Brian is the kind of guy that if you want to get strong at bench pressing you should listen to him. He definitely helped me with my bench almost 20 years ago when we trained together. But instead of people listening to what he had to say (there were a few that did) I couldn’t help but notice how many people were criticizing his form, making suggestion on how he could bench better, or simply calling him a cheater for using equipment. It was like a train wreck that I couldn’t look away from.
It stands to reason that competitive powerlifters are the best benchers. I know, I know, “Thanks Captain Obvious.” If we accept that competitive powerlifters are the best benchers, then wouldn’t a guy with a Top 10 Bench be worth listening to? One of the reasons I have had so much trouble writing this article is that I cannot wrap my head around the kind of mindset it takes to look at someone at the top of the game and instead of being inspired feeling the need to criticize and critique. Here is another example:
Training with 8 (yes, Mr. Gubmint man, exactly 8) other folks who still wanna get strong in all this craziness and hit a PR in the process.
Posted by Brian Mincher on Sunday, March 29, 2020
This is a 616lb X 2 in a BenchDaddy that Brian posted in the same group. And while there were a few encouraging reactions, they were overshadowed by crybabies calling foul. One genius claimed that his leg placement was horrible and he “coulda press that weight a lot easier with proper leg drive”. Seriously?! Don’t people realize how ridiculous they sound when they say things like that? Is it some kind of tourettes where they cannot help but try to point out a perceived flaw to make them feel better?'You are a better bencher than me, but here is what's wrong with your bench press form' -Internet Form Doctors- Click To Tweet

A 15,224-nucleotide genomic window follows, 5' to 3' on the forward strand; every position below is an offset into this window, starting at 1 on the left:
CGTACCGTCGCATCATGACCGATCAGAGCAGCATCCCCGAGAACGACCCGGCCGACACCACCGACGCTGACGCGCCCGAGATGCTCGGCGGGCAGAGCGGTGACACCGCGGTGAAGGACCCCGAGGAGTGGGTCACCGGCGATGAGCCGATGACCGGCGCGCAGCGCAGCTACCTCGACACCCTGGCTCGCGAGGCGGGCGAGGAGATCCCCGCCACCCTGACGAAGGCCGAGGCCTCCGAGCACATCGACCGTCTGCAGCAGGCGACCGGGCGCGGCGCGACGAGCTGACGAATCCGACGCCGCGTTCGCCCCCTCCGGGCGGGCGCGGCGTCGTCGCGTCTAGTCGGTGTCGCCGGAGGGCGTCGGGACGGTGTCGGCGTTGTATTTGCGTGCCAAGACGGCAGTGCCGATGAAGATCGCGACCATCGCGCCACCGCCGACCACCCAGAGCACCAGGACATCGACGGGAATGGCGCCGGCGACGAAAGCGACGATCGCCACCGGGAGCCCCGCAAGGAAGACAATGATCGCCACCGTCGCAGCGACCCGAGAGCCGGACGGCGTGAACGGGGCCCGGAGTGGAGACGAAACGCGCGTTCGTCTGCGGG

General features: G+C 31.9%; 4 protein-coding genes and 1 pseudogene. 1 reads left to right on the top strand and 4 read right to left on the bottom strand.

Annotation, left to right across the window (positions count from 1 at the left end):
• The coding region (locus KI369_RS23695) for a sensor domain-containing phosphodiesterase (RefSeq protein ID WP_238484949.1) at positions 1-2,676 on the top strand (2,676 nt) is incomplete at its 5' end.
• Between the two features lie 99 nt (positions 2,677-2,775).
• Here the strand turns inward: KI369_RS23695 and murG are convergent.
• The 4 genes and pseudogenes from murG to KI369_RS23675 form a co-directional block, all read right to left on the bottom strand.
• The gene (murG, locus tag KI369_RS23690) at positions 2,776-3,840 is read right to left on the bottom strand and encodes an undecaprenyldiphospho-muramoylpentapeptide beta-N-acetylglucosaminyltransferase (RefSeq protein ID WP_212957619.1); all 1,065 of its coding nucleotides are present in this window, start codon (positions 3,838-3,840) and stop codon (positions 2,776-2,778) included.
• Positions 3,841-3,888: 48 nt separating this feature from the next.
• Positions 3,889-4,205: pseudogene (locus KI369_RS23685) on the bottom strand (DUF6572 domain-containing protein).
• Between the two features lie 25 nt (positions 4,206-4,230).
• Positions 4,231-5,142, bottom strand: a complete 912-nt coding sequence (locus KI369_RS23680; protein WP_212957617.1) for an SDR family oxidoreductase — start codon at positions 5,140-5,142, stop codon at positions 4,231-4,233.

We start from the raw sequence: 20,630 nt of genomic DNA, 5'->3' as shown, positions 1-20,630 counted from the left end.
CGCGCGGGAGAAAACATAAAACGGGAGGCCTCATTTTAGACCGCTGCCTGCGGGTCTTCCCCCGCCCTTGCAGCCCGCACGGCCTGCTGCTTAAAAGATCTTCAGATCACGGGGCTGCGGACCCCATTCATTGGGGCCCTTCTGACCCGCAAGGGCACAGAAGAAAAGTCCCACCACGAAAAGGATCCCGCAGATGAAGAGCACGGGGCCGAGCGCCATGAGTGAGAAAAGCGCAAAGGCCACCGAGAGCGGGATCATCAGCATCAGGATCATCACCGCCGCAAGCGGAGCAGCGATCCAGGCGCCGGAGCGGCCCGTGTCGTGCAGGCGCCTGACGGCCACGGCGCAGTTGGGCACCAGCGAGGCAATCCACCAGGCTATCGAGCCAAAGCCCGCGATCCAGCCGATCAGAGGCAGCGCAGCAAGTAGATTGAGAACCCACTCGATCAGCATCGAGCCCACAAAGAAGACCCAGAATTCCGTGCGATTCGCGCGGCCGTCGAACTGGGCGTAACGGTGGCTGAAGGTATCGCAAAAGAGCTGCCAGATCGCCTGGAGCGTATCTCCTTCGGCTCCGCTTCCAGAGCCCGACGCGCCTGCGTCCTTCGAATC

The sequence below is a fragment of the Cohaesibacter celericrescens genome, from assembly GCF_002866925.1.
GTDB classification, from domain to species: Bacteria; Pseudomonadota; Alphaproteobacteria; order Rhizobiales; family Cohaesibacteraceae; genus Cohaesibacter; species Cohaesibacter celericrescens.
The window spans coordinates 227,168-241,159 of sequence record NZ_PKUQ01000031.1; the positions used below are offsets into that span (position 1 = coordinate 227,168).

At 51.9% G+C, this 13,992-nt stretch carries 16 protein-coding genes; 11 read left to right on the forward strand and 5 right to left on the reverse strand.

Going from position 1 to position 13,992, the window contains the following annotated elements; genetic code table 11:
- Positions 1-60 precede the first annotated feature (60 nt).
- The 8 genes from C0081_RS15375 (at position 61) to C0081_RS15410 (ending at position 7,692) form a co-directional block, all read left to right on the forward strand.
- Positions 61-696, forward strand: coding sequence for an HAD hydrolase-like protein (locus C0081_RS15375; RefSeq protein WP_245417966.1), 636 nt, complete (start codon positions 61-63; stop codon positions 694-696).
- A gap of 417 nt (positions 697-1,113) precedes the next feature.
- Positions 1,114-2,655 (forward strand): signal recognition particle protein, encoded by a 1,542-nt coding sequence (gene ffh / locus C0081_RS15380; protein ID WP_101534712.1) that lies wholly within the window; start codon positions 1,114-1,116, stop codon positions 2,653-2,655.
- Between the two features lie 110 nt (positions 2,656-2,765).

Can you imagine some idiot fan that got to interact with Lebron James or Stephen Curry and instead of simply appreciating their performance they rip into their performance and suggest that Bron “woulda gone for 50 if his shooting elbow was point in the right direction”. I was about to suggest that if there was a Football Discussion Group on FB that NFL players frequented there wouldn’t be weekend warriors critiquing Brady’s throwing motion. Now that I think that through, it is exactly what would happen.
Why? Why are people like this? I think it happens more so with something like Bench Pressing because it is more accessible. Everyone, for the most part has access to a bench if they want and can test themselves against the best of he best. But then when they take that test and are left wanting why can’t they use it as motivation. Why do some feel the need to explain why the master isn’t really that good anyway. The more of these questions that I pose the more rhetorical they seem to sound. While it is a discussion for another day, this is likely why the “Raw Vs Gear” argument continues to rage on.
In the middle of a global pandemic, it would be nice to think that people in America were taking this time to enjoy some quite reflection and introspection instead of engaging in pointless arguments online. Perhaps seeing this forced deload from the gym as a chance to reassess goals and develop a stronger vision of the future, both in their training and life in general. It would be nice to think that, in much the same way it would be nice to think that one day the USAPL would disband and apologize to the powerlifting community as a whole. Unfortunately I don’t suggest holding your breath in anticipation of either outcome.